Nelson Mandela "Amadelakufa!" (Death Defiance!)

 

 

 

 

 

 

 

 

 

 

 

 

 

 

 

 

 

 

Statement during the Rivonia Trial

 

Our fight is against real, and not imaginary, hardships, or to use the language of the State Prosecutor, "so-called hardships." Basically, we fight against two features which are the hallmarks of African life in South Africa and which are entrenched by legislation which we seek to have repealed. These features are poverty and lack of human dignity, and we do not need Communists or so-called "agitators" to teach us about these things. South Africa is the richest country in Africa, and could be one of the richest countries in the world. But it is a land of extremes and remarkable contrasts. The Whites enjoy what may well be the highest standard of living in the world, whilst Africans live in poverty and misery. Forty percent of the Africans live in hopelessly overcrowded and, in some cases, drought-stricken reserves, where soil erosion and the overworking of the soil, make it impossible for them to live properly off the land. Thirty percent are laborers, labor tenants and squatters on White farms and work and live under conditions similar to those of the serfs of the Middle Ages. The other thirty percent live in towns where they have developed economic and social habits which bring them closer in many respects to White standards.

Yet most Africans, even in this group, are impoverished by low incomes and high cost of living. The highest paid and the most prosperous section of urban African life is in Johannesburg. Yet their actual position is desperate. The latest figures were given on the 25th March, 1964, by Mr. Carr, Manager of the Johannesburg Non-European Affairs Department. The poverty datum line for the average African family in Johannesburg (according to Mr. Carr's department) is R42.84 per month. He showed that the average monthly wage if R33.24 and that 46% of all African families in Johannesburg do not earn enough to keep them going. Poverty goes hand in hand with malnutrition and disease. The incidence of malnutrition and deficiency diseases is very high amongst Africans. Tuberculosis, pellagra, kwashiorkor, gastroenteritis and scurvy bring death and destruction of health. The incidence of infant mortality is one of the highest in the world. According to the Medical Officer of Health for Pretoria, tuberculosis kills forty people a day (almost all Africans), and in 1961 there were 58,491 new cases reported. These diseases not only destroy the vital organs of the body, but they result in retarded mental conditions and lack of initiative, and reduce powers of concentration.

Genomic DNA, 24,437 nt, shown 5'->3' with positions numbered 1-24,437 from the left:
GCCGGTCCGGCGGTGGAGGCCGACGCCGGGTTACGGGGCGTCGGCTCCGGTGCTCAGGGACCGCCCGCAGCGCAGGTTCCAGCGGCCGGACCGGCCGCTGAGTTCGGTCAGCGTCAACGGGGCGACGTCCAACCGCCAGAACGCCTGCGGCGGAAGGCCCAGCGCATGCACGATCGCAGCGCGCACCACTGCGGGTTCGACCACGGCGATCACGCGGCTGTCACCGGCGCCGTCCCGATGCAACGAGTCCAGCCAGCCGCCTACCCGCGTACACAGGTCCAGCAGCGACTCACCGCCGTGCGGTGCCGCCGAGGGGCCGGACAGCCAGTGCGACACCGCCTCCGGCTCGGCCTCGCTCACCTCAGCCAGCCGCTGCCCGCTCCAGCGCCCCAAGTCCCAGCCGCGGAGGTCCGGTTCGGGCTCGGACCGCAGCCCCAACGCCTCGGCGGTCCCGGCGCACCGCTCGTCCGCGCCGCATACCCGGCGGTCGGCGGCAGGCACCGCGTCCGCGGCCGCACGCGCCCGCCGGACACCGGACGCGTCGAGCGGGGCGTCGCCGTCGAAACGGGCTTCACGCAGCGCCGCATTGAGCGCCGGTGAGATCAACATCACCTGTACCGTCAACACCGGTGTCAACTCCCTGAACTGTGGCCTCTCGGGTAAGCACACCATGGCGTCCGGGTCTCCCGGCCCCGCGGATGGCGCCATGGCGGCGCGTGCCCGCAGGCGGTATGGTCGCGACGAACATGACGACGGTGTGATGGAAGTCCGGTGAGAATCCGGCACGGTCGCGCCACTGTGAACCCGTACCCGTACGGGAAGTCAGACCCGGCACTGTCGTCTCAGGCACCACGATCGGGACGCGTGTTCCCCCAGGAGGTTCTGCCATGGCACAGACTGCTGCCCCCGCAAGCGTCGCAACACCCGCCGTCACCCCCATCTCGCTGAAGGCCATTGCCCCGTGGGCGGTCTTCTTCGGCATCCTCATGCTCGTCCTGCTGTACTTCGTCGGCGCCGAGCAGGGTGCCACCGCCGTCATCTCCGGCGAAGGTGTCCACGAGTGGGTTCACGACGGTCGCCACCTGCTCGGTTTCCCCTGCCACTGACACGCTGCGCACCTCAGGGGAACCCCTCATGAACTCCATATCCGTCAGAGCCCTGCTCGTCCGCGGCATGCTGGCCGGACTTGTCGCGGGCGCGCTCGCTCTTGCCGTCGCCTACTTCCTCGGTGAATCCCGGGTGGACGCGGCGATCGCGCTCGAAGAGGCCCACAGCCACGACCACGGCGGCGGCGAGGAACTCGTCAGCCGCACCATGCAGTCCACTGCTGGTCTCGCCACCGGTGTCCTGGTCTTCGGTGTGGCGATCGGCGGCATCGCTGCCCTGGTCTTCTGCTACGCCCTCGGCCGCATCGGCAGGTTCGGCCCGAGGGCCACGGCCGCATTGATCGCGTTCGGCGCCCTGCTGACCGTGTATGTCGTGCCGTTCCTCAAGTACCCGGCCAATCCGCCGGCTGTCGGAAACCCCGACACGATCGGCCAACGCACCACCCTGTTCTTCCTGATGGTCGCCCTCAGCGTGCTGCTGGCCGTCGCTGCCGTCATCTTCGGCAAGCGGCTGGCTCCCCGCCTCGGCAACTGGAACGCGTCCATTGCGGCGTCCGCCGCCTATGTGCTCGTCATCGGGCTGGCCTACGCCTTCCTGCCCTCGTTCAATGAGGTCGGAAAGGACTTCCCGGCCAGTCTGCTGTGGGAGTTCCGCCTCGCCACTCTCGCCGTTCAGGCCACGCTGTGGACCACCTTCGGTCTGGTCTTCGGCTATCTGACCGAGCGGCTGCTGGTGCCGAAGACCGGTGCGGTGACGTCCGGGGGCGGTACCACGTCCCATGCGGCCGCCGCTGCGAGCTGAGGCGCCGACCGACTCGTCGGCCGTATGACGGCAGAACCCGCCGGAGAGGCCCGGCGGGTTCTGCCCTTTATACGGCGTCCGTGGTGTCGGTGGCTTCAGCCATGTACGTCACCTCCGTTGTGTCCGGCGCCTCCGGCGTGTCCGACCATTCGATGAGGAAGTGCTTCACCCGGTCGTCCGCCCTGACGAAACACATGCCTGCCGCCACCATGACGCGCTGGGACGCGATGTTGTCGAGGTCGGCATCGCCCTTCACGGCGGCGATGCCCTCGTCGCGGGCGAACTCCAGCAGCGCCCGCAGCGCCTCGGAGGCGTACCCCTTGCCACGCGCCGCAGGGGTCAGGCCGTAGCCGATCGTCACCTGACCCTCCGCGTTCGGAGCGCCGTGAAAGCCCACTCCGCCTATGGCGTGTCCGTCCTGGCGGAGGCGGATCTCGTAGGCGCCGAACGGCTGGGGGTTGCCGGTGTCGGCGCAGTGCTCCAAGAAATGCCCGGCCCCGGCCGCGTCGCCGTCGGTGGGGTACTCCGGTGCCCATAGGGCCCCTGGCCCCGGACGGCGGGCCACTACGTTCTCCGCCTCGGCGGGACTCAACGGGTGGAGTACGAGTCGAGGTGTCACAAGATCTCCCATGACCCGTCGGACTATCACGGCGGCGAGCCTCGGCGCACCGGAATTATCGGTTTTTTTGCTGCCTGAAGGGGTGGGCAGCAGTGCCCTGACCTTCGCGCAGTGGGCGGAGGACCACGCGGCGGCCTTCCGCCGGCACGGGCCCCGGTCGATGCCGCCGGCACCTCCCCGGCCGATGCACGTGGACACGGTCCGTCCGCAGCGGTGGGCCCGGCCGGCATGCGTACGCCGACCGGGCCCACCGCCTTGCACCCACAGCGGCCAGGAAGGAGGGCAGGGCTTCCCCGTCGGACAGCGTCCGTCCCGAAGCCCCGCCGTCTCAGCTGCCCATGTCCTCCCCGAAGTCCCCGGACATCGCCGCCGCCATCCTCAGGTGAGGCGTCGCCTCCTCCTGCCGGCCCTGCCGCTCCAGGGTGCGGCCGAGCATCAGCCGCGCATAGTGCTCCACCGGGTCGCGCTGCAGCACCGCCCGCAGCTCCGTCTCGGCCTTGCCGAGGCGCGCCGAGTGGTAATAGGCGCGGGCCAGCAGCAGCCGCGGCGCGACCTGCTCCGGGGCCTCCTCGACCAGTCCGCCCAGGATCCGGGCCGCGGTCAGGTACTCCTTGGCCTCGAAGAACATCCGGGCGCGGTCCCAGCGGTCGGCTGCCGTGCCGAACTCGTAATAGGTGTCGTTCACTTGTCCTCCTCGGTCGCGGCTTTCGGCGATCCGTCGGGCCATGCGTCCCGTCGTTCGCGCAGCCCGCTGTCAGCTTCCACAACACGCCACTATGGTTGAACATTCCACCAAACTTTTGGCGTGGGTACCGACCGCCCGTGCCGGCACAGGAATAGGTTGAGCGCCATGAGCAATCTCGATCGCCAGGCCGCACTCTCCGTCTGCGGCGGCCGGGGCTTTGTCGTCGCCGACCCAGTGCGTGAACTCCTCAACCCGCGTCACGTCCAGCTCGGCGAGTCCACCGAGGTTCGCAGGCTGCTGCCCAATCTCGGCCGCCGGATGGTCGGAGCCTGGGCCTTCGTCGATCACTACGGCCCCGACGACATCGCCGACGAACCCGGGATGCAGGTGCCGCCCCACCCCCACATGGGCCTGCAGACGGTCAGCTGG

The secondary results of such conditions affect the whole community and the standard of work performed by African laborers. The complaint of Africans, however, is not only that they are poor and the Whites are rich, but that the laws which are made by the Whites are designed to preserve this situation. There are two ways to break out of poverty. The first is by formal education, and the second is by the worker acquiring a greater skill at his work and thus higher wages. As far as Africans are concerned, both these avenues of advancement are deliberately curtailed by legislation. The present Government has always sought to hamper Africans in their search for education. One of their early acts, after coming into power, was to stop subsidies for African school feeding. Many African children, who attended schools, depended on this supplement to their diet. This was a cruel act. There is compulsory education for all White children at virtually no cost to their parents, be they rich or poor. Similar facilities are not provided for the African children, though there are some who receive such assistance. African children, however, generally have to pay more for their schooling than Whites. According to figures quoted by the South African Institute of Race Relations in its 1963 journal, approximately 40% of African children in the age group between 7 to 14 do not attend school. For those who do attend school, the standards are vastly different from those afforded to White children. In 1960/61 the per capita Government spending on African students at State-aided schools was estimated at RI2.46. In the same years, the per capita spending on White children in the Cape Province (which are the only figures available to me) was R144.57.

 

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